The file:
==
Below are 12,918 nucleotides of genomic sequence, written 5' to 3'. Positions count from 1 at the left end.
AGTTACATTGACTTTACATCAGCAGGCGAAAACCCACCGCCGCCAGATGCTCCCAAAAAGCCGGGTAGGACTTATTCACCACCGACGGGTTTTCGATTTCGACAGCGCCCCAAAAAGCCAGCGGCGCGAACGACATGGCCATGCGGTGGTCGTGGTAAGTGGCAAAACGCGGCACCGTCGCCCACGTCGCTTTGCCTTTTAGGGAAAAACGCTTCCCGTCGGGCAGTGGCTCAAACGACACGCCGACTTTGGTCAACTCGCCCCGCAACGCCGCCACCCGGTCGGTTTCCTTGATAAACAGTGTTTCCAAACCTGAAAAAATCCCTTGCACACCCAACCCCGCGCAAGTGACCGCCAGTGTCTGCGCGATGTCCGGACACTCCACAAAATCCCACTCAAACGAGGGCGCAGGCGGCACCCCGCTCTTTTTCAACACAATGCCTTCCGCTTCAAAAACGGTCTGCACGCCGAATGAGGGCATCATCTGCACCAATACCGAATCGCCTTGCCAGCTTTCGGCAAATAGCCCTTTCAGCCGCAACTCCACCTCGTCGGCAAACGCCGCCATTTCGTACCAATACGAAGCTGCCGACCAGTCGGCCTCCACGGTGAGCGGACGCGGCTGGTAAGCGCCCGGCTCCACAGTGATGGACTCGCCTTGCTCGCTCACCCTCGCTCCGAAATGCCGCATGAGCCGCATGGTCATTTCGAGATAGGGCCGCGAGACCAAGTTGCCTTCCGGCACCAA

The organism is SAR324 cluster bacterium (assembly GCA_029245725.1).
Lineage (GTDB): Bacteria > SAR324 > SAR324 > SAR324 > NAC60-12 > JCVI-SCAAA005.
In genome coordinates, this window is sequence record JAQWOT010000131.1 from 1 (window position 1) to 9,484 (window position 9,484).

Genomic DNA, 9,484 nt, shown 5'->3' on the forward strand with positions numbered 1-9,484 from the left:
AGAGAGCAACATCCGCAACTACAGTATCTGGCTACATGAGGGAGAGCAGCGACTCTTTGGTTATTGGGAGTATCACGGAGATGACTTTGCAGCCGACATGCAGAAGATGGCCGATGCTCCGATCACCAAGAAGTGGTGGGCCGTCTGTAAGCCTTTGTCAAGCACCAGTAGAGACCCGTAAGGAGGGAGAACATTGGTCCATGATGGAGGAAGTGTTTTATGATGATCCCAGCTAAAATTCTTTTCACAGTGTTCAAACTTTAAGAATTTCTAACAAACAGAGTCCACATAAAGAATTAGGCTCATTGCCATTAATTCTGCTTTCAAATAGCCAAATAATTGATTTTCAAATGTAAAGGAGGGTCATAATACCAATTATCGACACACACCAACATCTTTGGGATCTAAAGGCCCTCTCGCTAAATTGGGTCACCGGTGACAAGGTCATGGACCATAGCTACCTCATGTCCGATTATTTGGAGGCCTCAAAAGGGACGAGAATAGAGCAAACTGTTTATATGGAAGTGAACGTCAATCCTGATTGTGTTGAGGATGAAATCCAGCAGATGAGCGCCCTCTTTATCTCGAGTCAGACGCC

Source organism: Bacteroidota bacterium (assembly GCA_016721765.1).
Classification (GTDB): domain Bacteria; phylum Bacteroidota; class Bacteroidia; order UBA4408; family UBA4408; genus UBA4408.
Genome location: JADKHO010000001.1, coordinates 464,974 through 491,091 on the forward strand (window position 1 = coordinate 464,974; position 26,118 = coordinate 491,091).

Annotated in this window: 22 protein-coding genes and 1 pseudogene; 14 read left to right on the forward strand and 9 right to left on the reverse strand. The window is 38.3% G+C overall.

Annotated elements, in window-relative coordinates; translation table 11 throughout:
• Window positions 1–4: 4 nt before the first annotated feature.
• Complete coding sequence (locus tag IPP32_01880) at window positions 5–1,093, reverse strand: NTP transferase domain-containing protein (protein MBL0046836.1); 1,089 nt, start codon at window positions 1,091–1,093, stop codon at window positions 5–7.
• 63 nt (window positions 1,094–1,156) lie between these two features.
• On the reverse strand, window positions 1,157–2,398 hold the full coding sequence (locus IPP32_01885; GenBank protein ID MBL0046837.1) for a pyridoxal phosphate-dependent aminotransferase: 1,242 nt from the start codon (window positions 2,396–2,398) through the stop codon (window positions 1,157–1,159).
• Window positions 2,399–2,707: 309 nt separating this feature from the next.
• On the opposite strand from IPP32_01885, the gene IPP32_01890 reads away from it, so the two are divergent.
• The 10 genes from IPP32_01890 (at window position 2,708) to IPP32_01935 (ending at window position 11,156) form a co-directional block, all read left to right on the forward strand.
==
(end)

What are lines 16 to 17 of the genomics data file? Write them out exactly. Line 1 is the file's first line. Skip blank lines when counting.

• On the reverse strand, window positions 1,157–2,398 hold the full coding sequence (locus IPP32_01885; GenBank protein ID MBL0046837.1) for a pyridoxal phosphate-dependent aminotransferase: 1,242 nt from the start codon (window positions 2,396–2,398) through the stop codon (window positions 1,157–1,159).
• Window positions 2,399–2,707: 309 nt separating this feature from the next.